WASHINGTON -- Capping interchange fees would make it harder for credit unions to offer debit and credit cards and force them to increase the cost for their services, Chartway Federal Credit Union Vice President of Operations John Blum told a House panel last Thursday.
"The loss in revenue that would occur if interchange fees were capped must be made up somewhere. Ultimately those costs and those burdens will fall on consumers,'' he said during testimony before the House Judiciary Committee's Anti-Trust Task Force.
The panel is considering a bill, sponsored by Judiciary Committee Chairman John Conyers (D-Mich.), which would require major card brands to negotiate with merchants to reach an interchange settlement. If they can't reach an agreement, they'd have to submit to binding arbitration by a three-judge panel appointed by the Justice Department and the Federal Trade Commission.
The Credit Card Fair Fee Act (H.R. 5546) has 31 co-sponsors. It was referred to the Judiciary Committee because it involves anti-trust issues, even though the Financial Services Committee usually regulates issues of income for financial services companies, such as credit unions.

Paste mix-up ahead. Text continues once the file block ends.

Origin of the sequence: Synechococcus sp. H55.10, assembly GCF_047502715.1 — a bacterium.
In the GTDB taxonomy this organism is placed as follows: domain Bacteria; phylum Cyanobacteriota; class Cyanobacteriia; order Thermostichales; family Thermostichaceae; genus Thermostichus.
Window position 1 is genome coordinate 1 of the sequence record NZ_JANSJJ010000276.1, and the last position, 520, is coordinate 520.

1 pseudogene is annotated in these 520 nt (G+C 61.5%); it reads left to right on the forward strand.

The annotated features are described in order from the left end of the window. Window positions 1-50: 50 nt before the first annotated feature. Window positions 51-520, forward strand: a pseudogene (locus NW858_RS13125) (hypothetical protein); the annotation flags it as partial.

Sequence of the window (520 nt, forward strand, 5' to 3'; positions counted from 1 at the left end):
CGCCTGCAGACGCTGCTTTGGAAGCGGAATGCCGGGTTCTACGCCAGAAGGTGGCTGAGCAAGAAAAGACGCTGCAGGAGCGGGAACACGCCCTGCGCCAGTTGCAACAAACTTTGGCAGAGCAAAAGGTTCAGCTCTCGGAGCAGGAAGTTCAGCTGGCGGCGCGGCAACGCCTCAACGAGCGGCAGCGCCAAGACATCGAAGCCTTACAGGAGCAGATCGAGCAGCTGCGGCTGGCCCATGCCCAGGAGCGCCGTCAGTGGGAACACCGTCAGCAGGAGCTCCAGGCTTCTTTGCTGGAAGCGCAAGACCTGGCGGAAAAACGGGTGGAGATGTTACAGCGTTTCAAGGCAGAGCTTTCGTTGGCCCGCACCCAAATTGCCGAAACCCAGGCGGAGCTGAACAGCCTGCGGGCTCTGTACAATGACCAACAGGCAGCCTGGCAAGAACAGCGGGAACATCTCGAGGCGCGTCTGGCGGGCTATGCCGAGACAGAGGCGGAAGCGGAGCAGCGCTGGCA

Blum, whose Virginia Beach, Va.-based credit union has $1.2 billion in assets and 160,000 members, expressed concern that if the fees were decided by a panel, the rate would be based on the costs for larger institutions, which process more transactions. Credit unions would receive the lower, capped fee even though their costs are higher because they cannot achieve the economy-of-scale savings that big banks can, he added.
Because credit unions have smaller margins, setting fees at an artificially low price will cause them to lose much needed revenues that they can't make up for by issuing stock since credit unions are not permitted. Also, driving credit unions out of the credit card market could lead to higher interest rates and predatory pricing due to the lost competition, predicted Blum, who testified on behalf of NAFCU.
Representatives of the retail industry counter those arguments by saying that capping fees will rein in the credit card industry's excessive profits. Credit card companies are "seeing a windfall that is costing U.S. consumers tens of millions of dollars each year," National Retail Federation Executive Vice President Mallory Duncan said earlier this year. Retailers have focused their ire on card issuers such as Visa, MasterCard and American Express, rather than the card issuers, such as credit unions.